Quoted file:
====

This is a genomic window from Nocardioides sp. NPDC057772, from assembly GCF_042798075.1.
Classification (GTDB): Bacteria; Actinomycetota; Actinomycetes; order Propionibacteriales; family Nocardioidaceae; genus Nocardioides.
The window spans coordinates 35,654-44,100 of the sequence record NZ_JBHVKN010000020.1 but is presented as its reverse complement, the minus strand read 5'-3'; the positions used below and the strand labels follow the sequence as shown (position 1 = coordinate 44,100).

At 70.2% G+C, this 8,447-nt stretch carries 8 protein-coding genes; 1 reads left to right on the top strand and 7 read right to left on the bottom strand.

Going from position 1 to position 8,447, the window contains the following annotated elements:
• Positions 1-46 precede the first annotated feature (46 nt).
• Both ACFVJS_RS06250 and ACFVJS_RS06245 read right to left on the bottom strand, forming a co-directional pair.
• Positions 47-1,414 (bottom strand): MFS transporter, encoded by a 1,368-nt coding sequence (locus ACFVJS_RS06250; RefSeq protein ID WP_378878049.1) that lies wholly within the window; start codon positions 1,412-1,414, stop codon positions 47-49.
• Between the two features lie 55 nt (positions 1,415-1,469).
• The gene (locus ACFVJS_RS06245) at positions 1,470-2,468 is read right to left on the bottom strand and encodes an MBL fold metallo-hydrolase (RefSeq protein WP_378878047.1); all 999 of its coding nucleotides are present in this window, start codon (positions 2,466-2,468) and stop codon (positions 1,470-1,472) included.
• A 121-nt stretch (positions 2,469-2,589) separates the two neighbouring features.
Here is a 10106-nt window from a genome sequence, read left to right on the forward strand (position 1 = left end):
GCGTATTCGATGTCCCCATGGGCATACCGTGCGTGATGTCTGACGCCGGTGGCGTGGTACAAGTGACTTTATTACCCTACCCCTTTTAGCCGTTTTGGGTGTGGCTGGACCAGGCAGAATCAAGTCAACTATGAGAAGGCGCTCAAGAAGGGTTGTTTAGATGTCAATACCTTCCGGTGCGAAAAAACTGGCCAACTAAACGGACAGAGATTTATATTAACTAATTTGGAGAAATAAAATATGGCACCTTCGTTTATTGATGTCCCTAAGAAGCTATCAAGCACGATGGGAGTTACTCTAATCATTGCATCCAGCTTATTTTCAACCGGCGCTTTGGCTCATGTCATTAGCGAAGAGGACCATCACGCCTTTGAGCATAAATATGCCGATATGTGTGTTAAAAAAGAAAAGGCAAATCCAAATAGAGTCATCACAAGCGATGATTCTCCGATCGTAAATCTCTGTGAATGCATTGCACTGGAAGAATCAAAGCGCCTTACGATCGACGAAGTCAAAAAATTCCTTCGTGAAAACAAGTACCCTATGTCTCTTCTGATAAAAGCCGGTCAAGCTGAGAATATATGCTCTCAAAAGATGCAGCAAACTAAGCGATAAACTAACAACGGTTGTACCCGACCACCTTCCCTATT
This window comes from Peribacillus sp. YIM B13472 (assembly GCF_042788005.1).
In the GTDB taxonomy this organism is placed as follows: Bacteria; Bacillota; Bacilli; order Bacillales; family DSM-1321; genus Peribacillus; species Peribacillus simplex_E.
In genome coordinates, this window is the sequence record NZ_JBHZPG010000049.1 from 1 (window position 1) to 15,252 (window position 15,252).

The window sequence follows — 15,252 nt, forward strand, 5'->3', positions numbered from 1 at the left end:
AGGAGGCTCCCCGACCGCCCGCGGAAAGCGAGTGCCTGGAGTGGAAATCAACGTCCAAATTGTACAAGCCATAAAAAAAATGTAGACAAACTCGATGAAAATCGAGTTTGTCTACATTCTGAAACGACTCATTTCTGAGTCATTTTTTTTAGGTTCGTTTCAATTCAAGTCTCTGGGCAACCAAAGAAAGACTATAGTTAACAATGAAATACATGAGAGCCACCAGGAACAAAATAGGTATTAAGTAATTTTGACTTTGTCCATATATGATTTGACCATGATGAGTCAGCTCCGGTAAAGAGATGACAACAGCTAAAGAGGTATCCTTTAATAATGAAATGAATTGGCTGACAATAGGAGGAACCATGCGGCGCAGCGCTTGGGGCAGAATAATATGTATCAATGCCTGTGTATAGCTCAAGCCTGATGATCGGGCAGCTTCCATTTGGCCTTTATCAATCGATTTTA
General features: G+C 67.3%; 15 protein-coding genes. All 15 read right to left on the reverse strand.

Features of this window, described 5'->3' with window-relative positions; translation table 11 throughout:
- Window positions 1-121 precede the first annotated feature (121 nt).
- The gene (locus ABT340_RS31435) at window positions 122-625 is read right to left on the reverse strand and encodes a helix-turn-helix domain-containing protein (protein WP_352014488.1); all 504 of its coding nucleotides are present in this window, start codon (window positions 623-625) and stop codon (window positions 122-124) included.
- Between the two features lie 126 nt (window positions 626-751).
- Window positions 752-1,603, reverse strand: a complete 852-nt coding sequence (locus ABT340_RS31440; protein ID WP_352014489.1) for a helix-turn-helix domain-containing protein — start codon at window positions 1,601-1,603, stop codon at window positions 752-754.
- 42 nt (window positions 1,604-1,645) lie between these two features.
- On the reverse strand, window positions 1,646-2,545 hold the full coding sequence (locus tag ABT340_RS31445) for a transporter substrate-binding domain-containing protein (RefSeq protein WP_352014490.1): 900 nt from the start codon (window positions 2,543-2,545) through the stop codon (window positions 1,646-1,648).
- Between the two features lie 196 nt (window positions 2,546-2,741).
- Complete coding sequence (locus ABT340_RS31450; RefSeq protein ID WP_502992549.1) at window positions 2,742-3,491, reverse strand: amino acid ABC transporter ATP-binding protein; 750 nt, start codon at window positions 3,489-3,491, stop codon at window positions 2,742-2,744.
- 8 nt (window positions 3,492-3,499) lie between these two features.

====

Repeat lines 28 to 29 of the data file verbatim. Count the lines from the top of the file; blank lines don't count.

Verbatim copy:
- Complete coding sequence (locus ABT340_RS31450; RefSeq protein ID WP_502992549.1) at window positions 2,742-3,491, reverse strand: amino acid ABC transporter ATP-binding protein; 750 nt, start codon at window positions 3,489-3,491, stop codon at window positions 2,742-2,744.
- 8 nt (window positions 3,492-3,499) lie between these two features.